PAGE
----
Could Hillary Clinton Really Beat Donald Trump In Texas?

10.19.16 1 year ago 5 Comments


Something very interesting is happening in the Lone Star State. According to recent polls conducted by the University of Houston and the Washington Post/Survey Monkey, Republican nominee Donald Trump still maintains a lead over his Democratic rival among potential and likely Texas voters. However, Hillary Clinton has made considerable gains against her brash opponent, and if nothing disrupts her campaign’s momentum (or Trump’s many garbage fires) during the final weeks before the general election, she just might turn the state blue for the first time since 1976, when Jimmy Carter beat Gerald Ford in the popular vote.

Even with minimal leads of 3 and 2 points respectively, does Trump’s campaign face that much of an uphill battle against Clinton for winning over Texas? Judging by the endless array of sexual assault allegations levied against the New York real estate mogul, perhaps the former secretary of state actually stands a chance. Maybe her ongoing email controversy pales in comparison to Trump’s sins, past and present, in the eyes of Texas’ undecided voters.

That or, more likely, the state’s largely conservative base of voters are so put off by Trumo that they just can’t bring themselves to support the Republican Party’s pick. Remember, Trump was merciless in his primary season attacks on Texas’ own Ted Cruz — who beat Trump during the primary with double the delegates — and, to a lesser degree, former Texas Governor Rick Perry, both of whom are popular in the state. If that were’t enough, Trump has not been kind to the Bush family, arguably the Royal Family of Texas. Taken all together, it’s possible that Trump has managed to offend too many Republicans in Texas over the last year or so to win the state, even when matched up against the likes of Hillary Clinton.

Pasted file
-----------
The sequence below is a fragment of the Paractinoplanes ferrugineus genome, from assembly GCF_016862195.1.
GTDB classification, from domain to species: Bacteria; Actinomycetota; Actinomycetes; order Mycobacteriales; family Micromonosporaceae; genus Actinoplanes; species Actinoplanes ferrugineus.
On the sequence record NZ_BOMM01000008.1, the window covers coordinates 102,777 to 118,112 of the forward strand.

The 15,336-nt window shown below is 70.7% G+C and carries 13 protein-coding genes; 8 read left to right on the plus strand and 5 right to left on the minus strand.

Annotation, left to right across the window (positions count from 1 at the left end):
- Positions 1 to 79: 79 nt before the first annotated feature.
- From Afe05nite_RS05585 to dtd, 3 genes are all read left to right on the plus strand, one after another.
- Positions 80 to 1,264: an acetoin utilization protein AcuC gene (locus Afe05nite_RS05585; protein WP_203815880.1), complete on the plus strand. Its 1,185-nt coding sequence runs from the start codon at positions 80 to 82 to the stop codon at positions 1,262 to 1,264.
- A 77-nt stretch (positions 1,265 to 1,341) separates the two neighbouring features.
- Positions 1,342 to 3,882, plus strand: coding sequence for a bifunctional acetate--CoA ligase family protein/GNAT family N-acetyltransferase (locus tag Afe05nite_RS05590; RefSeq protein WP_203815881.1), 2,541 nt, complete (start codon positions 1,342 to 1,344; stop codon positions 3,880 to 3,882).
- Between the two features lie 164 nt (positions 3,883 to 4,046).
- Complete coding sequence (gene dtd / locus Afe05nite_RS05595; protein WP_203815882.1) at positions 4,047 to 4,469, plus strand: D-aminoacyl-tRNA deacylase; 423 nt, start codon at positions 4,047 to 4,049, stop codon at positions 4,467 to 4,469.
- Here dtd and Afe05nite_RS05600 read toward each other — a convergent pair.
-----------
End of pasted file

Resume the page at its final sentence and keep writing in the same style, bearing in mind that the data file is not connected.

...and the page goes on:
To better understand these poll numbers and whether or not they prove Clinton stands a chance against Trump in Texas, consider what’s happened in the state since Carter just barely nudged past Ford 40 years ago.

Deep In The Mostly Conservative Heart Of Texas

Before Carter’s victory, Texas often went blue in state and national elections. Aside from a few hiccups after the American Civil War and during the ’80s, Texas governors were generally members of the Democratic Party until George W. Bush took office in 1995. As for casting popular and electoral votes for presidents, the state picked Franklin Delano Roosevelt for all four terms, Harry Truman immediately after, and John F. Kennedy and Texas native Lyndon B. Johnson in the ’60s. Not that any of this means anything, as the state’s blueness didn’t translate into liberal voting records. These politicians were popularly known as “Blue Dog Democrats,” and while their party affiliation remained intact, so too did their southern conservative notions.

Following Ronald Reagan and George H.W. Bush‘s decisive victories in the 1980, 1984 and 1988 presidential elections, however, Texas’ voting tendencies began to change slightly. Whereas Reagan won Texas by over 600,000 and 1.5 million votes in ’80 and ’88, Bush’s 600,000-vote lead over Michael Dukakis in ’88 decreased dramatically when Democratic challenger Bill Clinton clinched the presidency in 1992. Clinton didn’t win Texas that year, but he only lost to Bush by less than 200,000 votes. And when Bob Dole challenged the incumbent four years later, Texas only increased the Republican nominee’s lead by a little over 50,000.

Unfortunately for Texas Democrats and progressives who found hope in Bush and Dole’s short leads over Clinton, George W. Bush knocked it out of the park with his monstrous 2000 and 2004 successes over Al Gore and John Kerry. With almost 1.5 and nearly 2 million votes over Gore and Kerry respectively, Bush had no trouble carrying the state. And despite Barack Obama‘s national victories in 2008 and 2012, Republican challengers John McCain and Mitt Romney managed to maintain Bush’s previous leads with a little over 1 million votes in their respective races.

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